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the living God;"-Martha gave him the same appellation," I believe thou art Christ the Son of God." The Ethiopian eunuch professed his faith in the Messiah, "I believe that Jesus is the Son of God." The enemies of Jesus also expressed their view of Messiah's character in the very same words, "I adjure thee (said the High Priest) that thou tell us whether thou be the Christ the Son of God." From these passages it is abundantly evident, that the Jews always considered Messiah to be the Son of God-so that if the Resurrection proved Jesus to be the Christ, it equally proved him to be the Son of God.

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We have thus seen the proofs that our Lord rose from the dead, and the proofs which his Resurrection furnishes that he was the predicted Messiah, and consequently the Son of God: let us now proceed to consider the result of believing the truth thus proved that you may have “life through his name. It was for this purpose that the proofs of the Resurrection were recorded, and if we have not life through his name, so far as we are concerned, Christ is risen in vain, we are yet in our sins. Hence arises the importance of this last branch of the subject, which urges upon us the dangers to which we are exposed, if we disregard this "life," and remain contentedly "dead in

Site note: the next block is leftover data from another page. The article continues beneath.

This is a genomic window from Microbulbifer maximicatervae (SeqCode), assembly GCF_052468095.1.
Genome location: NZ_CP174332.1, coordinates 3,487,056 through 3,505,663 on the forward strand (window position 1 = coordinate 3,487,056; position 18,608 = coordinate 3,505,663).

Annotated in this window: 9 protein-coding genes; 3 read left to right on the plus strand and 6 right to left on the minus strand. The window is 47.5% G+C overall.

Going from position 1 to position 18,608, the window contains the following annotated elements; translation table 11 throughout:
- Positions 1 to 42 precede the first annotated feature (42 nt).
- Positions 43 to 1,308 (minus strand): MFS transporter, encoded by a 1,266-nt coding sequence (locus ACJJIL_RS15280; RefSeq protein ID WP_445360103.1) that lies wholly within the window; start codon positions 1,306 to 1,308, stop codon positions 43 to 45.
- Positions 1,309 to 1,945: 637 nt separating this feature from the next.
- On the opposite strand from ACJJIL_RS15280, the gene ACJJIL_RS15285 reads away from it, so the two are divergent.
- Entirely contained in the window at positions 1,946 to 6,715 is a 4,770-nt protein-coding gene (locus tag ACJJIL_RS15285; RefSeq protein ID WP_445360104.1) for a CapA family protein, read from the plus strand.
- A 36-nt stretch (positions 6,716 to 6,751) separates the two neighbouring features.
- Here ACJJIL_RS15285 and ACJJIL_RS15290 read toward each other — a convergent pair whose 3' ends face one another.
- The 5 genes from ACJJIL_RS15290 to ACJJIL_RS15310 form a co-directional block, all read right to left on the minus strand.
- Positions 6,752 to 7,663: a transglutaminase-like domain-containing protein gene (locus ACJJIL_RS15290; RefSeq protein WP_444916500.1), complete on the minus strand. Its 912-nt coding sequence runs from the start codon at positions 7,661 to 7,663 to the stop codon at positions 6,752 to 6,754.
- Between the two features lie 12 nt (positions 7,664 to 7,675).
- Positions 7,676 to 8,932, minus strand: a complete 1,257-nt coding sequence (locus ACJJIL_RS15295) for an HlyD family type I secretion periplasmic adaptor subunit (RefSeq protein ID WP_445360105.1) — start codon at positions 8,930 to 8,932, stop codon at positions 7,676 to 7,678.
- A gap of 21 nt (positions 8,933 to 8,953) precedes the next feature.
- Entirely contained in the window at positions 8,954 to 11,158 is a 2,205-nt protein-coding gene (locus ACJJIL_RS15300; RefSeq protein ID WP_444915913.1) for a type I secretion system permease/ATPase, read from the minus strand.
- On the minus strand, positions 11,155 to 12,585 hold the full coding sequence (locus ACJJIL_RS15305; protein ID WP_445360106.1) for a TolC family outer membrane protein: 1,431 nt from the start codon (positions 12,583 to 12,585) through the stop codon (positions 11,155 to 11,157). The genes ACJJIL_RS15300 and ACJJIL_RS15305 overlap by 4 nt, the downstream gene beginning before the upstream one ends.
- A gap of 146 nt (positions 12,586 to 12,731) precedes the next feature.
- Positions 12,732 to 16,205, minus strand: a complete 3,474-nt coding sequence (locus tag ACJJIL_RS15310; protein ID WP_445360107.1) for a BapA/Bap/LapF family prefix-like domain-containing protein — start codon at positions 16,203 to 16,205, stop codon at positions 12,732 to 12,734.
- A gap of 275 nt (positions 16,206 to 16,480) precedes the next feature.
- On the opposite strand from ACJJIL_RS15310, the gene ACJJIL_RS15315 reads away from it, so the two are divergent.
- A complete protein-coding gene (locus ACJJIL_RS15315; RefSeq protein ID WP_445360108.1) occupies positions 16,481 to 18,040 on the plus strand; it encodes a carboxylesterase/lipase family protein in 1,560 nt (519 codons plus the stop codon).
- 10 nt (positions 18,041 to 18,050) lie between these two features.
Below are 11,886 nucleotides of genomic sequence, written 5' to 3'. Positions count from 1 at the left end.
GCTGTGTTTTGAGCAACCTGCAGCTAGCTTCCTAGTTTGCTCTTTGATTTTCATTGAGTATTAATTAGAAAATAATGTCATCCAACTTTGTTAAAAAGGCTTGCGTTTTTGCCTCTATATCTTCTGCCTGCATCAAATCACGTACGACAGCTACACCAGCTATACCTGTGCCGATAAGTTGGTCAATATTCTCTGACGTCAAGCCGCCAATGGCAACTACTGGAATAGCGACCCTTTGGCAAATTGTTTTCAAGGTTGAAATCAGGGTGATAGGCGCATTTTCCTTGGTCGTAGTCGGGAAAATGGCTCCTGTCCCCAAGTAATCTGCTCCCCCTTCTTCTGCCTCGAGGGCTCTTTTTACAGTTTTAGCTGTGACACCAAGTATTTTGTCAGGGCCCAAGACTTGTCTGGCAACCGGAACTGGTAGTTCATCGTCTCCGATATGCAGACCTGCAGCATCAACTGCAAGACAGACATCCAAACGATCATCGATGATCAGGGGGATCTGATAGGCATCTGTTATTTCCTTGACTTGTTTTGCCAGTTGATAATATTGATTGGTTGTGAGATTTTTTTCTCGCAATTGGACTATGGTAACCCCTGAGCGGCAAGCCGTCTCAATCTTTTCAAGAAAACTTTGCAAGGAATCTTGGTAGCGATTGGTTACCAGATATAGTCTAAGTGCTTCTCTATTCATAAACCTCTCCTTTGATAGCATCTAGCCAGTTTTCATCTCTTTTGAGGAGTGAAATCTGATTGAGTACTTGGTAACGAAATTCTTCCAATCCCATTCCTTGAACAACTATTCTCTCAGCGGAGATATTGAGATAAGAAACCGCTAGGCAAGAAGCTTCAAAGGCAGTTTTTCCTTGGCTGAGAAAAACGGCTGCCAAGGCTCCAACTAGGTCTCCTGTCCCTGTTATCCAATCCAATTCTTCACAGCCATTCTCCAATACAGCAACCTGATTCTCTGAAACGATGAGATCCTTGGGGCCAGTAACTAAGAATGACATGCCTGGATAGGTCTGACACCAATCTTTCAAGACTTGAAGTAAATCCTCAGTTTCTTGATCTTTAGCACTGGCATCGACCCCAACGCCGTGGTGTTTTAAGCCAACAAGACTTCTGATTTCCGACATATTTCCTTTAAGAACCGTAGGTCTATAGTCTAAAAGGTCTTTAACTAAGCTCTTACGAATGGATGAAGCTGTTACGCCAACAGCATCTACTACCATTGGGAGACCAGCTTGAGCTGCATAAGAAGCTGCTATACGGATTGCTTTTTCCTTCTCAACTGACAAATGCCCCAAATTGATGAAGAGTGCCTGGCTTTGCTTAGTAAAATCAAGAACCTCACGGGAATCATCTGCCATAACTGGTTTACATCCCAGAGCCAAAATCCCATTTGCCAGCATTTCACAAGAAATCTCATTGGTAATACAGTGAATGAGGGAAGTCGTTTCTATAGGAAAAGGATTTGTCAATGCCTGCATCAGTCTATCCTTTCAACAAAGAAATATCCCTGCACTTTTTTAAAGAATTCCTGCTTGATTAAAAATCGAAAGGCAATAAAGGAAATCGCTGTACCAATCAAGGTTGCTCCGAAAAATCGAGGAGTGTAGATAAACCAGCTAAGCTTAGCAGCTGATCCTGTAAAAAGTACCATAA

trespasses and sins."-When man is ignorant and careless about the great truths of religion; when his conduct exhibits that love of the world and that pursuit of things temporal, which never fails to flow from ignorance and unbelief, the word of God pronounces him to be dead-spiritually dead; and as this spiritual death consists in the alienation of the soul and all its affections from God, so it represents the future death of the soul as a continuance of that alienation perpetuated to all eternity. All that is required to make a man eternally miserable is to leave him as he is unchanged and unrepenting because such a character cannot dwell with God, being under his curse, and being unfit for his presence. In life he was neither washed, nor justified, nor sanctified-and after death he must be "punished with everlasting destruction from the of the Lord, and the glory of his power." Such a one through life loved darkness rather than light, and his choice will be confirmed after death, and his portion shall be "the blackness of darkness for ever.'

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Thus spiritual death must end in eternal death-and since all men are born under and in this fearful state of separation from God; "in this was manifested the love of God toward us, because that God sent his only